David Brooks and Cultures

by James Downie | November 16, 2010

[Guest post by James Downie]

In today's New York Times, David Brooks argues that liberals have dispensed with feelings and morals.

Many of the psychologists, artists and moral philosophers I know are liberal, so it seems strange that American liberalism should adopt an economic philosophy that excludes psychology, emotion and morality.
Yet that is what has happened. The economic approach embraced by the most prominent liberals over the past few years is mostly mechanical. The economy is treated like a big machine; the people in it like rational, utility maximizing cogs. The performance of the economic machine can be predicted with quantitative macroeconomic models.
These models can be used to make highly specific projections. If the government borrows $1 and then spends it, it will produce $1.50 worth of economic activity. If the government spends $800 billion on a stimulus package, that will produce 3.5 million in new jobs.
Everything is rigorous. Everything is science.

Obviously, what leaps off the page most throughout the column is the wild generalizing about liberals, but Brooks is not the first, nor will he be the last columnist to resort to clumsy stereotypes. But even the facts he is basing the stereotypes on are incorrect. Multipliers, which are the basis for statements like "unemployment benefits will produce $1.50 of economic activity for every dollar spent" in fact are quite inexact, and policymakers know that. The CBO's January assessment of various policy options, for example, marks the range for the multiplier effect of increasing unemployment benefits as between $0.70 and $1.90 per dollar, a range "designed to encompass most economist's views." (The low end is still $0.30 higher than the high end for extending the Bush tax cuts.) Yes, policymakers and economists give specific numbers, but they do so out of convenience. For similar reasons, Brooks would likely think it unnecessary for Gallup to report Obama's most recent approval rating as "between 45 and 51 percent approval and between 42 and 48 percent disapproval," rather than just "48% approval, 45% disapproval."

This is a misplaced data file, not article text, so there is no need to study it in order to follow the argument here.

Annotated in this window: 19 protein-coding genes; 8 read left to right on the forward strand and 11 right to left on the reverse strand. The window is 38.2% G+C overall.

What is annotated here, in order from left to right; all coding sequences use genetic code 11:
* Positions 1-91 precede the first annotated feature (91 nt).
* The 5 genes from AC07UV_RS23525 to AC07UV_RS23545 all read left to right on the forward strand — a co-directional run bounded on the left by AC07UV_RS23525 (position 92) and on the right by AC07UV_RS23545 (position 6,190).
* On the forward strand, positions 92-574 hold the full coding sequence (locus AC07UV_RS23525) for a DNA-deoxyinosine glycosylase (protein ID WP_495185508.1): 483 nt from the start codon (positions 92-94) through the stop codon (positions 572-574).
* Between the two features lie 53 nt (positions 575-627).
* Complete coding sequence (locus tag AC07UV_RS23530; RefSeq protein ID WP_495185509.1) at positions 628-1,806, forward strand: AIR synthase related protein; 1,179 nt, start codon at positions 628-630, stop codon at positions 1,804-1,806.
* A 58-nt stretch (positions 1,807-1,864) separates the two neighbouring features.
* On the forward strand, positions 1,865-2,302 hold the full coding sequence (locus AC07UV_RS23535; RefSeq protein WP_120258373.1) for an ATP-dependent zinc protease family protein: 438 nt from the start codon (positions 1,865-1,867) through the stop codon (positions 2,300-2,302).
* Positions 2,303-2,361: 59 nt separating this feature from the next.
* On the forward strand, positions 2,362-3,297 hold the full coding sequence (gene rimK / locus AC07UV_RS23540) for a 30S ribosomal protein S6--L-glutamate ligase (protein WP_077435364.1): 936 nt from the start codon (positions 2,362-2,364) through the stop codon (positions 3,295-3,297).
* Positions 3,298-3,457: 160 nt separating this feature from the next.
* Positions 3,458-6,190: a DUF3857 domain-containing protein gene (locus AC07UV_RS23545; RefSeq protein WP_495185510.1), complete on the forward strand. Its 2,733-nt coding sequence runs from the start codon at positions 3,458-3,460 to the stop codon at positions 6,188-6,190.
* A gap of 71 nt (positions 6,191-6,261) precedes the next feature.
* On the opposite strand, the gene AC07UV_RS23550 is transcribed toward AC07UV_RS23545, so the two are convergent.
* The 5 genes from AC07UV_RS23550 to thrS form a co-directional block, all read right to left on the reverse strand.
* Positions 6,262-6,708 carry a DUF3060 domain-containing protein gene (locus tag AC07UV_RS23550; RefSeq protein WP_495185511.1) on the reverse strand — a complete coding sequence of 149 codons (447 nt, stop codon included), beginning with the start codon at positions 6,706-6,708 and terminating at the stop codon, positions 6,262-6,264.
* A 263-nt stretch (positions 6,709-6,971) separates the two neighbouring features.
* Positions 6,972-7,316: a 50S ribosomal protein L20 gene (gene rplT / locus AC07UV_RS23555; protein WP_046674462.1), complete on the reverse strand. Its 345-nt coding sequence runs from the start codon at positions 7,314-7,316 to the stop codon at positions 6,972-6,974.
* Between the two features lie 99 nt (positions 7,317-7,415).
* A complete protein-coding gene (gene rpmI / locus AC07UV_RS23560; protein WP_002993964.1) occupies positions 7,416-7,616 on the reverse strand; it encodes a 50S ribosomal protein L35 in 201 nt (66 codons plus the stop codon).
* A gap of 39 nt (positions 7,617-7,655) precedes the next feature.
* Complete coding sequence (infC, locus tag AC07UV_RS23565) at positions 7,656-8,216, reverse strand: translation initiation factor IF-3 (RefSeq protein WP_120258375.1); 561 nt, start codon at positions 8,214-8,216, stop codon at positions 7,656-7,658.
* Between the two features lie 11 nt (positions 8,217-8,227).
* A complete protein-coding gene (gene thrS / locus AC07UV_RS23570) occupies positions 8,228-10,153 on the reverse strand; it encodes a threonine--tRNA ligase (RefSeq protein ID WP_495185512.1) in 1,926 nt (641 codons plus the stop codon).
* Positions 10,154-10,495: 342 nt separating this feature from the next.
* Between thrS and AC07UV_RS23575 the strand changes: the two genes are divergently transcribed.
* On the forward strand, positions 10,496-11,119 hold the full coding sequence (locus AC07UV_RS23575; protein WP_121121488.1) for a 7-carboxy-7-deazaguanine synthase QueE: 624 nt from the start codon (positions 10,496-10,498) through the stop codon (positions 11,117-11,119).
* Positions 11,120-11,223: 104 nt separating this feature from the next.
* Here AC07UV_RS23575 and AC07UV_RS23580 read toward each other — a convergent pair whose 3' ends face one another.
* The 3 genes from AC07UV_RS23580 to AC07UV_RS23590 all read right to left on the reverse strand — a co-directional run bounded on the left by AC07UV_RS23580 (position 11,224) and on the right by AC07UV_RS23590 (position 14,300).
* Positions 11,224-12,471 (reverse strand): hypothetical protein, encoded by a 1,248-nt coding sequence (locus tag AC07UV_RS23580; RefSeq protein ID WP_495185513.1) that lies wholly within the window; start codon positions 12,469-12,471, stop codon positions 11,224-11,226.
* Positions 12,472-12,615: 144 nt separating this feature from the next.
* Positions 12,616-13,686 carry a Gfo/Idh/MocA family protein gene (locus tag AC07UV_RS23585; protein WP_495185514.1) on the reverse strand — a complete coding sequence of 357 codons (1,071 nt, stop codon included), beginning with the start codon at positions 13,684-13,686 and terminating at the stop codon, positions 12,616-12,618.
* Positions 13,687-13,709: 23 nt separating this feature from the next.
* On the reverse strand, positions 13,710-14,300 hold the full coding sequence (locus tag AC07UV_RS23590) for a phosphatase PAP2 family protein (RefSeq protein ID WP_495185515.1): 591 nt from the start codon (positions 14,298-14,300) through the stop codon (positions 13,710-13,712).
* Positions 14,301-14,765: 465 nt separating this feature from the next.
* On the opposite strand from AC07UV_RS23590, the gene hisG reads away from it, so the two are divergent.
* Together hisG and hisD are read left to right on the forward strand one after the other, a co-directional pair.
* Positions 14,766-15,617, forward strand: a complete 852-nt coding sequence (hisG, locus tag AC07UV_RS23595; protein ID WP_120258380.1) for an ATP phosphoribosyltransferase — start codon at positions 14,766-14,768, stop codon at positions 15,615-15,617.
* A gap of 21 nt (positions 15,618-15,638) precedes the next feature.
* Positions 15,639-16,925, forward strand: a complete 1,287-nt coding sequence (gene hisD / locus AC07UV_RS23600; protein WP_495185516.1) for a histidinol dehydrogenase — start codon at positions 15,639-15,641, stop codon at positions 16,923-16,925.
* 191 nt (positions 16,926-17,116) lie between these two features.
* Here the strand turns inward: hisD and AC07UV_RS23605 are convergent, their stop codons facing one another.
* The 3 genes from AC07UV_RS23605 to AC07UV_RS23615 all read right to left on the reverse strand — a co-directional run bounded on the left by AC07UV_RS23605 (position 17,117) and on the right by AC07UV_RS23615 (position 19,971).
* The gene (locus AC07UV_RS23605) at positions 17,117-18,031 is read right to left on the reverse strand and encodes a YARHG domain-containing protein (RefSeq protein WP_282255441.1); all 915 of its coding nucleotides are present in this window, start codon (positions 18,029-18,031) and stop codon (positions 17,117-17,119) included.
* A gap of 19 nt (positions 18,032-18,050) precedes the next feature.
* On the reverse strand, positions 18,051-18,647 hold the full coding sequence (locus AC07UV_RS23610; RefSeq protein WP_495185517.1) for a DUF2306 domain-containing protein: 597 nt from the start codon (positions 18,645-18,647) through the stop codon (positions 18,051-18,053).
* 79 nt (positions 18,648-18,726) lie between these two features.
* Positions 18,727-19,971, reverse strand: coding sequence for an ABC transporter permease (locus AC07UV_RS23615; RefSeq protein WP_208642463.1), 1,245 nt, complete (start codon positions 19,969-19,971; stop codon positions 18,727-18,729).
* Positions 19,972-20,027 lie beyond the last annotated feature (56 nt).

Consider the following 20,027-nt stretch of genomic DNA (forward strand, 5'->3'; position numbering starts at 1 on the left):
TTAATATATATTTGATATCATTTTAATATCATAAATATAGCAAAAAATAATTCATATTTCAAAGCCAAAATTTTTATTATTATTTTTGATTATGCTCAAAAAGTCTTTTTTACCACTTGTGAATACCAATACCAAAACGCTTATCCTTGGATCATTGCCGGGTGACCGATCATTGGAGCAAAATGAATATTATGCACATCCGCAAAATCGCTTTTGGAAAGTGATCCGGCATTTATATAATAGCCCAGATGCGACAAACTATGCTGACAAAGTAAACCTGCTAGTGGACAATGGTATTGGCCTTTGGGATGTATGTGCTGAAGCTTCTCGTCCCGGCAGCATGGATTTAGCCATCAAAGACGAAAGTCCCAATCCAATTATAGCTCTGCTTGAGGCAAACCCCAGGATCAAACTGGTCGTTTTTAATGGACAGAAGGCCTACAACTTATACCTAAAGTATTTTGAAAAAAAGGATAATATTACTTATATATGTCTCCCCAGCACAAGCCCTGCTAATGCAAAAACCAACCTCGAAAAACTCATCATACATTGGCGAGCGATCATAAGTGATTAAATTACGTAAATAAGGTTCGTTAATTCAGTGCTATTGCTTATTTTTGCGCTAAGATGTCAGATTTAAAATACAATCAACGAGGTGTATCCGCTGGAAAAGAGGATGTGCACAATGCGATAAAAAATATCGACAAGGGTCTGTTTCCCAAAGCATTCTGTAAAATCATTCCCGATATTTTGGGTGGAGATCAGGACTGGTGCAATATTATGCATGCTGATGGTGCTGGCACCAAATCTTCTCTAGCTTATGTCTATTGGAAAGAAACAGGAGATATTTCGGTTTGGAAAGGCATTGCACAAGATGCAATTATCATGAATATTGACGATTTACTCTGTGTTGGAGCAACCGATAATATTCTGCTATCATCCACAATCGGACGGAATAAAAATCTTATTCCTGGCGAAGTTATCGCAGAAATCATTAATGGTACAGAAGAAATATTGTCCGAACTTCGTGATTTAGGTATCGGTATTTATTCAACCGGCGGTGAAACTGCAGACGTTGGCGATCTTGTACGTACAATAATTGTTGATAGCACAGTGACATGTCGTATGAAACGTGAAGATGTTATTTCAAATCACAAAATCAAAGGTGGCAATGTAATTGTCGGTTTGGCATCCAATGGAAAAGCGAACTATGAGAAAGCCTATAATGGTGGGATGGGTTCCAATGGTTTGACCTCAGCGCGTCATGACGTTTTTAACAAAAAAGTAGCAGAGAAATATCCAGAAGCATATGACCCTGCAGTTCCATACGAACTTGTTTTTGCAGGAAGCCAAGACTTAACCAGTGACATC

Conservatives, who are usually stereotyped as narrow-eyed business-school types, have gone all Oprah-esque in trying to argue against these liberals. If the government borrows trillions of dollars, this will increase public anxiety and uncertainty, the conservatives worry. The liberal technicians brush aside this soft-headed mush. These psychological concerns are mythological, they say. That’s gaseous blathering from those who lack quantitative rigor.
Other people get moralistic. This country is already too profligate, they cry. It already shops too much and borrows too much. How can we solve our problems by borrowing and spending more? The liberal technicians brush this away, too. Economics is a rational activity detached from morality. Hardheaded policy makers have to have the courage to flout conventional morality — to borrow even when the country is sick of borrowing.